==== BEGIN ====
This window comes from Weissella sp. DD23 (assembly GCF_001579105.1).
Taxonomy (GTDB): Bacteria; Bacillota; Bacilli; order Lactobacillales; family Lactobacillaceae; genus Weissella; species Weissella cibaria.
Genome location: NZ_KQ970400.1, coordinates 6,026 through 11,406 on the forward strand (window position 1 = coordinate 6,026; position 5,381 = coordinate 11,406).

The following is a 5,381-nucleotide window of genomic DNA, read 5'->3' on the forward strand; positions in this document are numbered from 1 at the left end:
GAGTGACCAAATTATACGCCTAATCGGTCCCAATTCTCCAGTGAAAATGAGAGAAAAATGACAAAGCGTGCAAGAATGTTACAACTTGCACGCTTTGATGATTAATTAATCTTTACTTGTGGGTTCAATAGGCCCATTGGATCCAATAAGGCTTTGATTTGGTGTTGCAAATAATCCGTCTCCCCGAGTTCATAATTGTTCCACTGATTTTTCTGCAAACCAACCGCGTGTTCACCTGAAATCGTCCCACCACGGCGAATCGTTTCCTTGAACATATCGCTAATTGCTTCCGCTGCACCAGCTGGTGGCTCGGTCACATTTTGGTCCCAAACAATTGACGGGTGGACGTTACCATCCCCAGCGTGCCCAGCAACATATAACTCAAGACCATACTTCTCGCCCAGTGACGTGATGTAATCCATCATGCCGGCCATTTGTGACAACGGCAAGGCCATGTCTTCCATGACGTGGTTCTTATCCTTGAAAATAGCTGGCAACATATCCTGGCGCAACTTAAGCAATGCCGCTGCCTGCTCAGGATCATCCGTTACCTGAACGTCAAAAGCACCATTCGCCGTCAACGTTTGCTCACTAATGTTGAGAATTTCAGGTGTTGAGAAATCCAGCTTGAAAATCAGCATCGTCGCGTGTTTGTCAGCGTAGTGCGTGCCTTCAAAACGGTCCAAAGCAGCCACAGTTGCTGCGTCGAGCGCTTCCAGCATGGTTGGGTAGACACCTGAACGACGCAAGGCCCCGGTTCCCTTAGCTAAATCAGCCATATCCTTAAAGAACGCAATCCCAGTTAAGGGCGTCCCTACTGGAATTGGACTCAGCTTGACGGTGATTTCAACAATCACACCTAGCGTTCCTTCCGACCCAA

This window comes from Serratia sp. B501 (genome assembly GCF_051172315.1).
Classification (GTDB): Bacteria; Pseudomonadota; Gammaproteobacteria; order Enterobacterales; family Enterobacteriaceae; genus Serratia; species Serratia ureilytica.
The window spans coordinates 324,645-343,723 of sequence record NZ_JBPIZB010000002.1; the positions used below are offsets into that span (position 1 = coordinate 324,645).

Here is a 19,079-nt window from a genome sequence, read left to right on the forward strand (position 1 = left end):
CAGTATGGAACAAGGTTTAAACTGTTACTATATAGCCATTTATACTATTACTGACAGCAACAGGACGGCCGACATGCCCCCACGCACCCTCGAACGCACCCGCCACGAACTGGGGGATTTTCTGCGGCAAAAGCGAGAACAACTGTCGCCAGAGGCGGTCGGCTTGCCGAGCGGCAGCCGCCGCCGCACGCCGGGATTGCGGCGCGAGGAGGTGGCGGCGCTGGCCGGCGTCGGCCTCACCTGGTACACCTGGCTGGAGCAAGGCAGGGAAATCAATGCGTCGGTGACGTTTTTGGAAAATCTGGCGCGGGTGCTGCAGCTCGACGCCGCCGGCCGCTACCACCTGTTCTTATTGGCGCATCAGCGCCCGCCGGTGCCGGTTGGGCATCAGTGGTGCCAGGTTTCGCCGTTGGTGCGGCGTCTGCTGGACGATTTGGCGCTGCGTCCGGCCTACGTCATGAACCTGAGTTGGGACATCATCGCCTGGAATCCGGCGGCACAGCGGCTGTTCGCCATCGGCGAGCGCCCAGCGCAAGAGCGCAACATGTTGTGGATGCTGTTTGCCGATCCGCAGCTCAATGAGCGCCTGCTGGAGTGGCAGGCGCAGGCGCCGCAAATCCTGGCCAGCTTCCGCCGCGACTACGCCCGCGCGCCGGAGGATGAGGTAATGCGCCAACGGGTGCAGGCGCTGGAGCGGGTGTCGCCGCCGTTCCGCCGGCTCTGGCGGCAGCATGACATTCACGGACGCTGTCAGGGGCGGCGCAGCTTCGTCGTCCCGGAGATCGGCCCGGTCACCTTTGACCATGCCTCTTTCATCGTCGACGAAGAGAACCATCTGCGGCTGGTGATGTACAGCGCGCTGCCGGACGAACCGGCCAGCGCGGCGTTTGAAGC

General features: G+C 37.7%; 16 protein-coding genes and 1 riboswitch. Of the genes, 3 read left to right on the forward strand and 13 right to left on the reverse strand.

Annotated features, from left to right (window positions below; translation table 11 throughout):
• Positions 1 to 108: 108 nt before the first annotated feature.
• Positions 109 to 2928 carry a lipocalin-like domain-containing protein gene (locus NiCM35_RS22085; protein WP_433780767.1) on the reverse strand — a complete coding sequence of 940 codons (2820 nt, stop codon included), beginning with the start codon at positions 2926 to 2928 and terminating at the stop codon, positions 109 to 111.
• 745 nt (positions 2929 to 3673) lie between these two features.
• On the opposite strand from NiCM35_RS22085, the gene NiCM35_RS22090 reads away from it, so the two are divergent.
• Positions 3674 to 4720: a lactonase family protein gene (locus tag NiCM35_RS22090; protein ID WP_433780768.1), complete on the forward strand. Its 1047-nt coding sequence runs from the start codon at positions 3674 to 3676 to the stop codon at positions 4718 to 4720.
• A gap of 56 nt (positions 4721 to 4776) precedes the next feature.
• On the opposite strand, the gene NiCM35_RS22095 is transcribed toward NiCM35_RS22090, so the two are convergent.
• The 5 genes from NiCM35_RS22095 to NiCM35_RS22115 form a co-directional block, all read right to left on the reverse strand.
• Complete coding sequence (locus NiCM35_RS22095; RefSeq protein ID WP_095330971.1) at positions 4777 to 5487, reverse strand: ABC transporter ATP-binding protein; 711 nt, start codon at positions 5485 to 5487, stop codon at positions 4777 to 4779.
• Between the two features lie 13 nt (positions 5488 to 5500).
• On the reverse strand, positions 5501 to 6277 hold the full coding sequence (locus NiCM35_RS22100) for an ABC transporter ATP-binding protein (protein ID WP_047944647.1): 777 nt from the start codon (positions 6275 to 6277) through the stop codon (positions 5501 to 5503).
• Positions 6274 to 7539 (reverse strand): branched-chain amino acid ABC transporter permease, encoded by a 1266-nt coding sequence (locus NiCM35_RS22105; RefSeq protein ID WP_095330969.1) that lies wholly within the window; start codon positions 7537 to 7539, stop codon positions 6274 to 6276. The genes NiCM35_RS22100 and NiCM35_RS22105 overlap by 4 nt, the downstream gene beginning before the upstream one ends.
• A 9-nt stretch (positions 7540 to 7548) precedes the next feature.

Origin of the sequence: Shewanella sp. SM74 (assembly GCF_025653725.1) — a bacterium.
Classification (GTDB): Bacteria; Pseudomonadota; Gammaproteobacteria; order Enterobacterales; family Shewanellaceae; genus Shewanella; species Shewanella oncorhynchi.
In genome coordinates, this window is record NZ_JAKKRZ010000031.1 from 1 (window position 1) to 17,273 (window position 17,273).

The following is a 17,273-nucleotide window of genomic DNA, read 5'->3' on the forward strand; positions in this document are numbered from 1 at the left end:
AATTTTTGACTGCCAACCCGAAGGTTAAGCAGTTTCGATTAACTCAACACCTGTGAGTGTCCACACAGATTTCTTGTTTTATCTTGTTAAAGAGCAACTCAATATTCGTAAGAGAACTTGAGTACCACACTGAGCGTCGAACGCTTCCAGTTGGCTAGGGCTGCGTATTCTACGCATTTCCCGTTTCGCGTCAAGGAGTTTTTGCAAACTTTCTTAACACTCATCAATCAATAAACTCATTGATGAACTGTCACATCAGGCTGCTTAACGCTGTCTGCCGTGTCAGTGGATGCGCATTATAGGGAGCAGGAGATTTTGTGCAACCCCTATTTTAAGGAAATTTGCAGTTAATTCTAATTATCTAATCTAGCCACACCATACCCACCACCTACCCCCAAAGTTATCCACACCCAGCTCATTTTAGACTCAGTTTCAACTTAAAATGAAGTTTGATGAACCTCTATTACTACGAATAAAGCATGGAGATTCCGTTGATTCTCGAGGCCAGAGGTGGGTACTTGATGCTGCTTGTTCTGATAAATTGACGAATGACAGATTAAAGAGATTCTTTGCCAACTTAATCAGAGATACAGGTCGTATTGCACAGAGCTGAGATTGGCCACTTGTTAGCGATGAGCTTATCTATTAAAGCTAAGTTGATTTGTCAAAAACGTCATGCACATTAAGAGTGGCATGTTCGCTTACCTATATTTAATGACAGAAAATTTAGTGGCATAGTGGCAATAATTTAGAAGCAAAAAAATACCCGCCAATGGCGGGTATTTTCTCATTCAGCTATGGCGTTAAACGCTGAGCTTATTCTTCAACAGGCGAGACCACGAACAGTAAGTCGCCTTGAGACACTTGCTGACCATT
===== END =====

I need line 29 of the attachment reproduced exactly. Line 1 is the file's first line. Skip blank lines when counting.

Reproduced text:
The following is a 17,273-nucleotide window of genomic DNA, read 5'->3' on the forward strand; positions in this document are numbered from 1 at the left end: